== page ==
Material transport takes place actively in cells. As an example, proteins synthesized in ribosomes must be transported to their destinations. Additionally, organelles such as endoplasmic reticulum, mitochondria and chloroplasts frequently move within cells. Specialized carriers in the cytoplasm are involved in such protein transport and organelle movement.
These carriers are called motor proteins, and three groups are known: kinesins and dyneins (two groups of proteins that move along microtubules) and myosins (a group of proteins that move along actin filaments).
Kinesins are complexes consisting of several proteins, and many types are known. A typical kinesin is a complex of two large proteins (heavy chains) and two small proteins (light chains). Heavy chains consist of head and tail structures. The head domains play a central role in movement. Kinesin heads interact with microtubules and move toward the plus end. During movement, the tail binds and carries cargo (e.g., endoplasmic reticulum and mitochondria) (Fig. 6-8A).
Like walking on two legs, kinesins proceed by alternately moving their two heads forward (Fig. 6-8B). This head (ATPase) movement is caused by conformational change through ATP hydrolysis.
Fig. 6-8 Kinesins and dyneins moving along a microtubule
A) Kinesins and dyneins consist of a two-leg-like part that binds to microtubules and a part that binds to cargo. Although kinesins and dyneins travel in opposite directions, they move along microtubules like walking on two legs.
B) A model showing how kinesins walk on two legs on microtubules. Each leg takes a step forward each time ATP is hydrolyzed. → indicates the movement of the heads.
Dyneins are also complexes consisting of multiple proteins, but have more complicated and larger molecular structures than those of kinesins (Fig. 6-8A). They consist of a part that is involved in migration and a part for binding cargo. Like kinesins, they move using structural changes caused by ATP hydrolysis. Dyneins walk on two legs along microtubules in the same way as kinesins, but move toward the minus end.
Dyneins play another important role involving the movement of cilia and flagella. Cilia are well known for the movement of paramecia, and flagella are the structures used in the locomotion of some protozoa, bacteria and animal sperm (Column Fig. 6-2).
There are many types of myosins. All have heads that bind and hydrolyze ATP, but their tails vary among different types. The diversity of their tails reflects the diversity of functions of myosin molecules. Some myosin types function as motor proteins that move along actin filaments; Type I and Type V myosins are well known examples. Their tails differ greatly in structure from those of Type II myosins located in the contractile apparatus of muscle cells (Fig. 6-9A). These differences reflect the varying roles that each myosin molecule plays. Using Type V as an example, the movement of myosin molecule as motor protein is discussed below.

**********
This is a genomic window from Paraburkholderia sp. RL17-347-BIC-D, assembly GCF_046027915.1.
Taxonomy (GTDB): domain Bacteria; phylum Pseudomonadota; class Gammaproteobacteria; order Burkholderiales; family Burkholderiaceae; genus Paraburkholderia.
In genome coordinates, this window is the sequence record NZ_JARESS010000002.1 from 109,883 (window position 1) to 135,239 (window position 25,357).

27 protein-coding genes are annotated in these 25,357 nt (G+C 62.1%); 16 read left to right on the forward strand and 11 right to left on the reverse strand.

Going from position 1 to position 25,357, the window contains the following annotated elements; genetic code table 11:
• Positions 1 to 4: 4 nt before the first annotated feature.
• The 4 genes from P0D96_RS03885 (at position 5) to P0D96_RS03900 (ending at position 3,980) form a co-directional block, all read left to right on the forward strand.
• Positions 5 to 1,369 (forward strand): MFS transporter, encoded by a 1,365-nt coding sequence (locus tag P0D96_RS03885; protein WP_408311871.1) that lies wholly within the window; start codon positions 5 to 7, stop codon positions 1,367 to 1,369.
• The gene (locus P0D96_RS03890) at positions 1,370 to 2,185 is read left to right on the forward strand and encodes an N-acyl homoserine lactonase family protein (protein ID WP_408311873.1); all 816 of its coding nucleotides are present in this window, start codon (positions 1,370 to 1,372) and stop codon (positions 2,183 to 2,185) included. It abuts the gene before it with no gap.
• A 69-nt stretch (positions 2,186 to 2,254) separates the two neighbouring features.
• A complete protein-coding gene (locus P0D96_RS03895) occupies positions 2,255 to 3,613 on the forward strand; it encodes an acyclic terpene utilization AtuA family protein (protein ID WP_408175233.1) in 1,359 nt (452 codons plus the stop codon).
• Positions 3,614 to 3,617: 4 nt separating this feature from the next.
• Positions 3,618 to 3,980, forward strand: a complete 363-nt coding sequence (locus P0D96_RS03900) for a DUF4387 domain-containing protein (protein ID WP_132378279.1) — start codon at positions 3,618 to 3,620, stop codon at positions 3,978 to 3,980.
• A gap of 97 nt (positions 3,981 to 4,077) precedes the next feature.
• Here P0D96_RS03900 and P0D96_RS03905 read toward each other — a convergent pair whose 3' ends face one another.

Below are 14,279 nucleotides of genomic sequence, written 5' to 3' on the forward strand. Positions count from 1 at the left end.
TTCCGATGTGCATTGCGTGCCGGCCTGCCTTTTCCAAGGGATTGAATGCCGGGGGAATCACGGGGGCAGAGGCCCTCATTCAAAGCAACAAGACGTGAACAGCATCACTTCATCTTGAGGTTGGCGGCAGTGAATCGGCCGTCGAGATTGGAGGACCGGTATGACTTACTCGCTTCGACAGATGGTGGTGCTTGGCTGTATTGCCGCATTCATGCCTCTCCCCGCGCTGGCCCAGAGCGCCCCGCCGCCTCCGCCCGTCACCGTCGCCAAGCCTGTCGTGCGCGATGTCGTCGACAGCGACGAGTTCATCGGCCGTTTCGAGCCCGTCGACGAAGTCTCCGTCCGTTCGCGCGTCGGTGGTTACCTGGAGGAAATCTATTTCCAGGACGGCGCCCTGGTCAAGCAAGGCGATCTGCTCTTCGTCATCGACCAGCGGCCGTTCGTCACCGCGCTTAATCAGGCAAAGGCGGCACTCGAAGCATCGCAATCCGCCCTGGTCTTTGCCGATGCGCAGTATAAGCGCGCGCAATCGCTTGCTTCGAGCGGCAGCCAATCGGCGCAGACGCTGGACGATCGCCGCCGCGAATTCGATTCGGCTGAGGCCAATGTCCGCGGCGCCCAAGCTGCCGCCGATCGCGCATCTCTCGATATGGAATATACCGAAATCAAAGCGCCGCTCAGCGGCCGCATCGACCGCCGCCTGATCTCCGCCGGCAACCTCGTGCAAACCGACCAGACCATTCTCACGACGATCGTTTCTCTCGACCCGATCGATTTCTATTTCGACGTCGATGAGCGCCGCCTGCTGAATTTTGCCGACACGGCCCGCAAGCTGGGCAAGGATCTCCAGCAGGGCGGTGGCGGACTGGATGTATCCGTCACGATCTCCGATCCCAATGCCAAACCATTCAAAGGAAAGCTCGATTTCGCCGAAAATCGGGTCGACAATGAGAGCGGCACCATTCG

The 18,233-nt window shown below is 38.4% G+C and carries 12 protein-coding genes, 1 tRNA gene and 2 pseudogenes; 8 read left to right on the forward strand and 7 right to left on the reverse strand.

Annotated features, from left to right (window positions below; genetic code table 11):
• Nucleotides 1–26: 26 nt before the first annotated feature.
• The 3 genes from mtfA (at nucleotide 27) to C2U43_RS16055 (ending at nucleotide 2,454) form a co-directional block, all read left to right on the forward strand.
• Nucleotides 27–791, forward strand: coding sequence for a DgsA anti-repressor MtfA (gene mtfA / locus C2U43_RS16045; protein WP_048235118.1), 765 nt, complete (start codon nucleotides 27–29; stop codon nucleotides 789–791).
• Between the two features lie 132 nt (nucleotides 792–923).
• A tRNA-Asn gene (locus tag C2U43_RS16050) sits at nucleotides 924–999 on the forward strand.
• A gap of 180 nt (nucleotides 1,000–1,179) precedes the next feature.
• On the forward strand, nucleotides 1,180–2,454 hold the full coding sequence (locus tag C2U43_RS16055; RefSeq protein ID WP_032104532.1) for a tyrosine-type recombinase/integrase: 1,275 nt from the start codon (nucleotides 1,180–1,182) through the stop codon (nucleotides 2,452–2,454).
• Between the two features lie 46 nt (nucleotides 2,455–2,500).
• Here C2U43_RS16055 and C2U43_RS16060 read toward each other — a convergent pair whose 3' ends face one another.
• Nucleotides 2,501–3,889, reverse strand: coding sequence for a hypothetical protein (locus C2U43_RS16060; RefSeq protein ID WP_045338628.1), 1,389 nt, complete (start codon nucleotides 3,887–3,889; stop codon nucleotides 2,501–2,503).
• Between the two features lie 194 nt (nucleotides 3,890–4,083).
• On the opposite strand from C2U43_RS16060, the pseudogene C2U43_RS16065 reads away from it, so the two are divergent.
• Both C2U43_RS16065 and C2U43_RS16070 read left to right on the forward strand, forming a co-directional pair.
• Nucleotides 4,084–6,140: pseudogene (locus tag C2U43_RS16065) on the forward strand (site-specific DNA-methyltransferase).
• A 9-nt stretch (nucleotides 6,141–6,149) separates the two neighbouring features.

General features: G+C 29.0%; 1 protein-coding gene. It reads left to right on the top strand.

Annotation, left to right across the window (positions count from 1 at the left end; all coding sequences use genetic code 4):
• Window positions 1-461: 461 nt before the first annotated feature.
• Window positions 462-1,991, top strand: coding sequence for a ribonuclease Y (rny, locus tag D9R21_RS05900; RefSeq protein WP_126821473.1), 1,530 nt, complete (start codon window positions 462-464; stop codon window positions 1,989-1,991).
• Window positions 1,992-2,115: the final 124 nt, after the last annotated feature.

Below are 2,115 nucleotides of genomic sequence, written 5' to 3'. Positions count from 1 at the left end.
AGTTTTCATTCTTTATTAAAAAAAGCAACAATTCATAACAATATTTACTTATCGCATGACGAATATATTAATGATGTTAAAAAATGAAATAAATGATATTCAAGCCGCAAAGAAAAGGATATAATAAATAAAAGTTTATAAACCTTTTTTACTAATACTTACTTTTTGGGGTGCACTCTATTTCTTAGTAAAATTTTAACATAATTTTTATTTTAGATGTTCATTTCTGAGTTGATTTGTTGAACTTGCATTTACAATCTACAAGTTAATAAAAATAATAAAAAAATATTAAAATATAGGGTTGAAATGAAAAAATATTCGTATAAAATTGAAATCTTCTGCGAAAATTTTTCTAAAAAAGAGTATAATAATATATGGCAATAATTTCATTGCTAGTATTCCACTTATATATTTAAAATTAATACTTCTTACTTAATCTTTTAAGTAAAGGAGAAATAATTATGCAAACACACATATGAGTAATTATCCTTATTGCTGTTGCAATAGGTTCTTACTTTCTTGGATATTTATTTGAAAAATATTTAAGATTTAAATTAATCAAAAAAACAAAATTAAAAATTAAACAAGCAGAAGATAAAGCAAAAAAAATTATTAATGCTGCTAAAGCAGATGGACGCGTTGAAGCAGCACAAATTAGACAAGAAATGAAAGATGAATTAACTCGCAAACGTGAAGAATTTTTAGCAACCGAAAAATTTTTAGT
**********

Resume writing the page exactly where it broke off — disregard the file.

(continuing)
Type V myosin is a complex consisting of two large proteins and several small ones. The head of the large protein binds to actin filaments and the tail binds to cargo. Type V myosin moves by the energy of ATP hydrolysis in the heads. It moves along actin filaments toward the plus end like walking on two legs by alternately changing the head structure (Fig. 6-9B). The width of one step is approximately 37 nm (the width of 6.5 G-actin molecules).
The moving speeds of kinesins, dyneins and myosins (Type V) vary by condition, but they have been confirmed as approximately 1 μm/second. This may seem very slow, but if the size of molecules (which is several dozens of nm) assume as the size of humans, it would be very fast.
Structure of Flagella and their Movement Mechanism
Cilia and flagella are bundles of nine special microtubules surrounding two normal central microtubules. Dyneins are located between the special microtubules. One end of the dynein is fixed to the A-tubule, and the other mobile end adheres to the B-tubule. A sliding motion occurs between the microtubules as a result of dyneins moving toward their minus end. These would simply slide against each other in parallel if they were not fixed together. However, since they are partially fixed by a protein called nexin, the microtubules bend when dyneins move, causing the sine-curve-like movement of cilia and flagella. Sperm and euglena migrate in water using this movement.
Column Fig. 6-2 Sperm flagellum structure and the role of dynein in flagellar movement
A) Cross section of a sperm flagellum. Consisting of nine special microtubules and two normal ones, this is known as the 9 + 2 structure.
B) Dyneins fixed to the A-tubule move on the adjacent B-tubule toward the minus end. As a result, the microtubules bend.